News flash, secondary #1 in tackles…BAD!

Brett RichinsSenior Analyst IOctober 19, 2009

I’ve read some of the comments and looked at the stats, and yes it is never good for the secondary to lead the team in tackles. I am understanding to the fact that teams have had a higher tendency to throw the ball. Yet, even with teams spreading the ball like jiff to their receivers our leading tacklers should come from the interior of the defense.

The one shinning star that I don’t have a problem with is Andrew Rich. I fully encourage him to continue making plays at, near, around, behind and in-front of the line of scrimmage. The strong safety position in this style of defense can be very disruptive. Your put in great situations in the run game and you play versatile zones against the pass. Both scenarios provide you with ample time around the ball. As long as he keeps making tackles, and jamming the seam, I’m good!

Getting back to the problem. Our interior linebackers are atypical bend but don’t break type guys. Better put they are bleed, but not to death kind of guys. It really is a two fold problem starting with our defensive line and ending with the tackle by a member of the secondary. Being an affective defensive football team takes all eleven guys. When the ball is run, linemen need to stay in their gaps, keep good leverage -keeping the ball inside, everyone needs to funnel the ball to interior guys who should be knocking helmets off with big hits. Defending the pass starts with an affective rush and ends with tight coverage and hopefully a knocked down pass. It also means that linebacker, safeties, and corners work together in order to “close window’s”. Closing windows combines positional awareness by linebackers to move into zones and cover lanes, but only for a short time period. When the linebacker has closed a window for a period of time it is then a corner or safeties job to recover, and close the next window before the ball can arrive.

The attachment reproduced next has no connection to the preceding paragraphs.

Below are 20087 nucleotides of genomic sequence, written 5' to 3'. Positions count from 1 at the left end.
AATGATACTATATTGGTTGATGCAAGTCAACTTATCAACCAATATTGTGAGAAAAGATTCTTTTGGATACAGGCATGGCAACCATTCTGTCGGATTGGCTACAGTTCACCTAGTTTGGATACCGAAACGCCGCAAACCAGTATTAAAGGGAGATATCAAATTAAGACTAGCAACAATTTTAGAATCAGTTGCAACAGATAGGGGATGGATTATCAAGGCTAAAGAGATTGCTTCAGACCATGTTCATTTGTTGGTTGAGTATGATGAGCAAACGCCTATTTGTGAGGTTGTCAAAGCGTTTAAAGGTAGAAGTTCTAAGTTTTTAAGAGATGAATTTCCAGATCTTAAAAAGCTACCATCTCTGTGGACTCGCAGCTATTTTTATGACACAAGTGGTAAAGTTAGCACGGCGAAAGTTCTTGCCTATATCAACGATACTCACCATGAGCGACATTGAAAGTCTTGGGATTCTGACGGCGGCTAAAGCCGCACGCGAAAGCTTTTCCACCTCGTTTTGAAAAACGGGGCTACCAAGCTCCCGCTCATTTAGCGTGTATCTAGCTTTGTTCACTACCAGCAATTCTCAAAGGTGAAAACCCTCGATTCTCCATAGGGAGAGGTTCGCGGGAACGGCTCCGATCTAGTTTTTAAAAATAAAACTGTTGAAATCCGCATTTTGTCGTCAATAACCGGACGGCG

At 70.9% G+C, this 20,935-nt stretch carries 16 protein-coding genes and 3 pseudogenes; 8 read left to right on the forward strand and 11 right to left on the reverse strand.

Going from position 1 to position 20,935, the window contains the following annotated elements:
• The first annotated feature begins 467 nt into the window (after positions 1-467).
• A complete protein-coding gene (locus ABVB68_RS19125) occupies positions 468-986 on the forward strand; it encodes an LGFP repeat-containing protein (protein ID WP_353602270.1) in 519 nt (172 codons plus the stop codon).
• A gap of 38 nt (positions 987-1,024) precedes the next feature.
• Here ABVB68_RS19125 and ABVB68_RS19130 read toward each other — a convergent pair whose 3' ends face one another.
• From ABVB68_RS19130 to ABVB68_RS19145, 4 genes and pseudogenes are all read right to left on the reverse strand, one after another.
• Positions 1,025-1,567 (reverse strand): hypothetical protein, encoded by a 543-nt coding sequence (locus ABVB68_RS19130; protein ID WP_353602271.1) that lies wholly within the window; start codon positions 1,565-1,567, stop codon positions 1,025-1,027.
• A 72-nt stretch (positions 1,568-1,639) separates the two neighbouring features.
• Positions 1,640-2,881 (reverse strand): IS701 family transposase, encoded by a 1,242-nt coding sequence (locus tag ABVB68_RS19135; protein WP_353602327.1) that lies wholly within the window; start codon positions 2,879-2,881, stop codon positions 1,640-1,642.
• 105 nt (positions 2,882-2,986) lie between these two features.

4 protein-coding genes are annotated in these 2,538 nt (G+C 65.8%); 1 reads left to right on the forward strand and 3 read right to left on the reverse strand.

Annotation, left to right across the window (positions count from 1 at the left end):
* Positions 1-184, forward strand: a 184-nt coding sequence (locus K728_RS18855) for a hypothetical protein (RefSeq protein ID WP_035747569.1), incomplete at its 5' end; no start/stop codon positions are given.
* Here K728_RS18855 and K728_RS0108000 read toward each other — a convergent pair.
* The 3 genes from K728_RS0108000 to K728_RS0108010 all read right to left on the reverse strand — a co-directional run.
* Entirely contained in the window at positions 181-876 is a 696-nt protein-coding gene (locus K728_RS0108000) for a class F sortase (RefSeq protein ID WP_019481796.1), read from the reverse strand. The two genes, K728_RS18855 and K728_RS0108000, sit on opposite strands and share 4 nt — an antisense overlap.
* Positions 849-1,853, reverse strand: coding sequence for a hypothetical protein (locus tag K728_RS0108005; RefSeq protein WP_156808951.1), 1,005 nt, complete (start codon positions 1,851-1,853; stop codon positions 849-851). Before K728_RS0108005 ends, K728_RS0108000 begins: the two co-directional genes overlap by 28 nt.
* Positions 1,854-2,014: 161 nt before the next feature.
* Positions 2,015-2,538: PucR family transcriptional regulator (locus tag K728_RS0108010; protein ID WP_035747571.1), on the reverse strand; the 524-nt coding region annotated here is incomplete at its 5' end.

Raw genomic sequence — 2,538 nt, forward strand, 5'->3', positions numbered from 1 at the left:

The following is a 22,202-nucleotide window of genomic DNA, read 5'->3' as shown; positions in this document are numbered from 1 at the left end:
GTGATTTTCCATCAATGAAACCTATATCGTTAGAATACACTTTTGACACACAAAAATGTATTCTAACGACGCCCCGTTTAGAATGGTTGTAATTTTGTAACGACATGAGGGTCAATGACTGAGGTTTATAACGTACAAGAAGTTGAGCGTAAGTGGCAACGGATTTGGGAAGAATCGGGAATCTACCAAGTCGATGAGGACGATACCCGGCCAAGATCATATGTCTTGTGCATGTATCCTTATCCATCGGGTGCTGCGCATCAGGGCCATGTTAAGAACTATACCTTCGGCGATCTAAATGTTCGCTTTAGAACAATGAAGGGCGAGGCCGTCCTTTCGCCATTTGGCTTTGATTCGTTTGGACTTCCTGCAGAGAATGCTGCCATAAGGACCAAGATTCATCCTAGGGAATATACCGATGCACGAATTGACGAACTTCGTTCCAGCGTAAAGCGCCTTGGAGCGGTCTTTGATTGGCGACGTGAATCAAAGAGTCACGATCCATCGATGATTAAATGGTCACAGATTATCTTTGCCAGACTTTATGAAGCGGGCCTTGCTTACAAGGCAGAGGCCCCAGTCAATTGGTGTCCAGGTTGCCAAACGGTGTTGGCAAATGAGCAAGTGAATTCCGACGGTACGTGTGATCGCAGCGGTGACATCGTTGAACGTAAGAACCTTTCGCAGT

BYU’s run defense isn’t bad. They’ve done an adequate job of limiting opponents leading rushers and forcing their opponents OC’s to look for other options. That other option is where we are struggling a bit. Last week, the Cougars had a lot of guys down with sickness. But hey, I played the Arizona game my senior year with a crazy fever and a previous night at the hospital. Playing through “stuff” happens and it’s a test to how well you have prepared your mind and body for the game. That being said, I hope everyone gets health and returns with a new lease on life -after a scare in Juan Diego.

With regards to who needs to make more tackles and plays, my thought go straight to the leaders of the defense. Bauman, Jorgenson, Rich and Johnson. The load will then trickle to Pendalton, Clawson, and Hooks. Our linebackers need to be more “in tune” to what is going on, and they need to play with more violence -down hill. All this vertical scrapping and catching guys as they go by is killing me. I want to see a couple of guys get blown up -and not by Rich.

Against the pass I want to see fewer receivers running free and easy through zones. Knocking guys around as they run around is key to good pass defense. I also want to see crossing routes and passes in the middle of the field more heavily contested. BYU can’t develop the problem of giving up the middle of the field. Our defense has to own the middle, and if that means 15 yards and a headache, get it done!

Thank you for reading and hopefully you have a few of the same feeling.